ABSTRACT During the last decade, latex IgE-mediated allergy has been recognized as a very important medical problem. At the same time, many studies have dealt with allergic cross-reactions between aeroallergens and foods. In this context, there is clear evidence now on the existence of significant clinical association between latex and fruit allergies. Therefore, a latex-fruit syndrome has been postulated.Several studies have demonstrated that from 20% to 60% of latex-allergic patients show IgE-mediated reactions to a wide variety of foods, mainly fruits. Although implicated foods vary among the studies, banana, avocado, chestnut and kiwi are the most frequently involved. Clinical manifestations of these reactions may vary from oral allergy syndrome to severe anaphylactic reactions, which are not uncommon, thus remarking the clinical relevance of this syndrome.The diagnosis of food hypersensitivities associated to latex allergy is based on the clinical history of immediate adverse reactions, suggestive of an IgE-mediated sensitivity. Prick by prick test with the fresh foods implicated in the reactions shows an 80% concordance with the clinical diagnosis, and therefore it seems to be the best diagnostic test available nowadays in order to confirm the suspicion of latex-fruit allergy. Once the diagnosis is achieved, a diet free of the offending fruits is mandatory.Recently, some of the common allergens responsible for the cross-reactions among latex and the fruits most commonly implicated in the syndrome have been identified. Class I chitinases, with an N-terminal hevein like domain, which cross-react with the major latex allergen hevein, seem to be the panallergens responsible for the latex-fruit syndrome.
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ABSTRACT: The occurrence of homologous proteins in foods, pollen and latex is the molecular basis of the plant sources' allergenic cross-reactivity. However, there is not a generic cross-reactivity. Each allergic patient is sensitized to particular allergens and even to particular IgE-binding epitopes. Molecular studies on the main panallergens may explain the major plant-food, pollen and latex syndromes. Some examples of the best- characterized plant panallergens are presented. Novel technologies on recombinant proteins and microarrayed allergens will provide allergen-sensitization profiles, associated to food allergies and cross-reactivity, that will enable the diagnosis and prediction of cross-reactions as well as individual treatment of these pathologies.
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ABSTRACT: Latex allergy and its clinical presentation are rising in prevalence across the globe, especially amongst patients with spina bifida (SB). While studies have been well-established in Europe and America, data from Asia are limited. The aim of this study is to investigate the scenario in Singapore. 35 subjects with SB, aged 5 to 32 years answered a questionnaire and underwent skin prick test (SPT) using a latex solution, 3 common house dust mites and 3 commonly cross-reacting food allergens (banana, kiwi and avocado). We also noted the relation between latex sensitization with atopy and doctor-diagnosed allergy. The prevalence of cross-reactivity with fruits was also studied. Sensitization to latex (i.e. a positive SPT) was found in 16 (46%, 95% confidence interval 29%-63%) of the subjects. Only 5 (31%) of the subjects who were sensitized to latex had clinical manifestations. Atopy (i.e. positive SPT to house dust mites) was present in 23 (66%) of the subjects and 13 (57%) of them was also sensitized to latex. There was a positive trend between latex sensitization and atopy (81.2% vs. 52.6%, p = 0.076), as well as latex sensitization with those having both atopy and doctor-diagnosed allergy (i.e. asthma, allergic rhinitis, eczema, drug allergy) (93.8% vs. 63.2%, p = 0.032). Only 6 (38%) subjects had allergy to the food allergens tested. Almost half of the SB patients in Singapore are sensitized to latex. This number is comparable to that in Europe and America. Positive trend between latex sensitization and those with both atopy and doctor-diagnosed allergy (p = 0.032) is suggestive of a possible cause-effect relationship.Asia Pacific allergy. 04/2013; 3(2):96-9.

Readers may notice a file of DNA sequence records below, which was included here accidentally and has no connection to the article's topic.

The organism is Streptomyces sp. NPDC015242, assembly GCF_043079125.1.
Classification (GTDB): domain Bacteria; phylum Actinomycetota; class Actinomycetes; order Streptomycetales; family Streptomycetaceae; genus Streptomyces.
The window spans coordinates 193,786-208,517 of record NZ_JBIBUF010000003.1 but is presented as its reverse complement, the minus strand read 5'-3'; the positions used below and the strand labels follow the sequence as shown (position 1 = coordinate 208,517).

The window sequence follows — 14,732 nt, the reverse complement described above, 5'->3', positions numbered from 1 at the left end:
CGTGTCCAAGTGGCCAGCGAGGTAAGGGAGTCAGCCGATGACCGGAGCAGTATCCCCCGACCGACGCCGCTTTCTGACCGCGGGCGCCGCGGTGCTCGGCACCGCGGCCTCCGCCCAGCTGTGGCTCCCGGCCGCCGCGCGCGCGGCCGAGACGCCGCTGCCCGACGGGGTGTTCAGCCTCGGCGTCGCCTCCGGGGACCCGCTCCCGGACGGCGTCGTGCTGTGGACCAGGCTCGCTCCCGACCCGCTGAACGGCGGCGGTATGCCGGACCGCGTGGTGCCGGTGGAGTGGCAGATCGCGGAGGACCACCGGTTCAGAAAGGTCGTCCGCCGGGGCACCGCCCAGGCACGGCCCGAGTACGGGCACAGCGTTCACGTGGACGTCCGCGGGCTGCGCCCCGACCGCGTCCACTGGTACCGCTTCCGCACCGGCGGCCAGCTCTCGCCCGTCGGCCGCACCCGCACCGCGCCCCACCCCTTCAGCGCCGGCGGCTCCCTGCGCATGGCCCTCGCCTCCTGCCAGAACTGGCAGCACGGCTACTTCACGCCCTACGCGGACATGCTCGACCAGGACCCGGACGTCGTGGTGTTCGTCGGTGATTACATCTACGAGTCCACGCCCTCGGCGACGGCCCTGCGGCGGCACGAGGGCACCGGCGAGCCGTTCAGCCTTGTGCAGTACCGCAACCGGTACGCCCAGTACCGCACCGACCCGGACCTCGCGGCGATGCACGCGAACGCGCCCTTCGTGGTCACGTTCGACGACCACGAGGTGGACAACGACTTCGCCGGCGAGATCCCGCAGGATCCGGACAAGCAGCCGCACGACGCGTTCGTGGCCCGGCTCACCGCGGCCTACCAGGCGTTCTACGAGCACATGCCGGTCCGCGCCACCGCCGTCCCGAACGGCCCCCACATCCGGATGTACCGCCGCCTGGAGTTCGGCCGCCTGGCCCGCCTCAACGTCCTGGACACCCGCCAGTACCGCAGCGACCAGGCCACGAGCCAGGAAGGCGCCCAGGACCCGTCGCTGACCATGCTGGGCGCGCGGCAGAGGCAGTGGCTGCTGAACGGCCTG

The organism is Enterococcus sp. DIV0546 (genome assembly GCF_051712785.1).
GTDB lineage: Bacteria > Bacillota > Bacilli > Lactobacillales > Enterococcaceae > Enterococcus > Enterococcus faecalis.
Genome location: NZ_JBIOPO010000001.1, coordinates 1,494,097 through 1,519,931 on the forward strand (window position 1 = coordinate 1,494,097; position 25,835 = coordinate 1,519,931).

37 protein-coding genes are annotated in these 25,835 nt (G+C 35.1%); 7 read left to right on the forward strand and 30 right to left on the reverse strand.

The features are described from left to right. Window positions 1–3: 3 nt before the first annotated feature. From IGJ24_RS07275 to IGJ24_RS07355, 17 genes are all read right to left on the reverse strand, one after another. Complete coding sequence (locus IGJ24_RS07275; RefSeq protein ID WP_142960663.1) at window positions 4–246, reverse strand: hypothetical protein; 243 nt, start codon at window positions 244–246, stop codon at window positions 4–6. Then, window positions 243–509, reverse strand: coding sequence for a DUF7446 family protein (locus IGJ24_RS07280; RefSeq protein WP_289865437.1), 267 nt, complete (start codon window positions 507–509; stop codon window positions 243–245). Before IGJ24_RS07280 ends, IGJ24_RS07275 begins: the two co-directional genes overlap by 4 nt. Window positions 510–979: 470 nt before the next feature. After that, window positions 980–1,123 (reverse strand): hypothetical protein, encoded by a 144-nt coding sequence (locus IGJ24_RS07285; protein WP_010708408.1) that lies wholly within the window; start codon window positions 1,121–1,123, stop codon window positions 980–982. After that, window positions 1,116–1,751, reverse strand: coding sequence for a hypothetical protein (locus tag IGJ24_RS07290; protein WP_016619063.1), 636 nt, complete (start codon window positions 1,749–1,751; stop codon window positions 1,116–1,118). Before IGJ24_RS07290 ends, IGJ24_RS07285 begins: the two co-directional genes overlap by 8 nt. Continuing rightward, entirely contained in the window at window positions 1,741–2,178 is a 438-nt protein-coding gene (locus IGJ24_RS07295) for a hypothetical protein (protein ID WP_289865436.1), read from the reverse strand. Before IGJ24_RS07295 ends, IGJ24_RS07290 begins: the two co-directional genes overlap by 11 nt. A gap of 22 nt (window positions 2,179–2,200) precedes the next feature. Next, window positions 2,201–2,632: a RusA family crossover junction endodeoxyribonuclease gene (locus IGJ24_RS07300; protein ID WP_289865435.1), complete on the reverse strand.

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ABSTRACT: Immediate hypersensitivity reactions occurring during anaesthesia, whether IgE-mediated or non IgE-mediated, remain a major cause of concern. The authors report results from an eight-year survey conducted by the GERAP. From 1 January 1997 to 31 December 2004, 2516 patients who had experienced an immediate hypersensitivity reaction were included in this survey. A non-IgE mediated reaction was diagnosed in 700 cases (27.82%) and an IgE mediated reaction in 1816 cases (72.18%). The most common causes were neuromuscular blocking agents (n=1067, 58.08%), latex (n=361, 19.65%) and antibiotics (n=236, 12.85%). The results were significantly different in children: latex was incriminated in more than 50% of the cases, followed by neuromuscular blocking agents (39%) and antibiotics (10.2%). The data showed a female predominance in adults but not in children, whatever the mechanism of the reaction. These results emphasize the need for systematic screening in case of an immediate hypersensitivity reaction during anaesthesia and for the development of centres specializing in perioperative allergies capable of providing expert advice to anaesthesiologists and allergists.Revue Française d Allergologie et d Immunologie Clinique 04/2008; 48(3):217-221. · 0.24 Impact Factor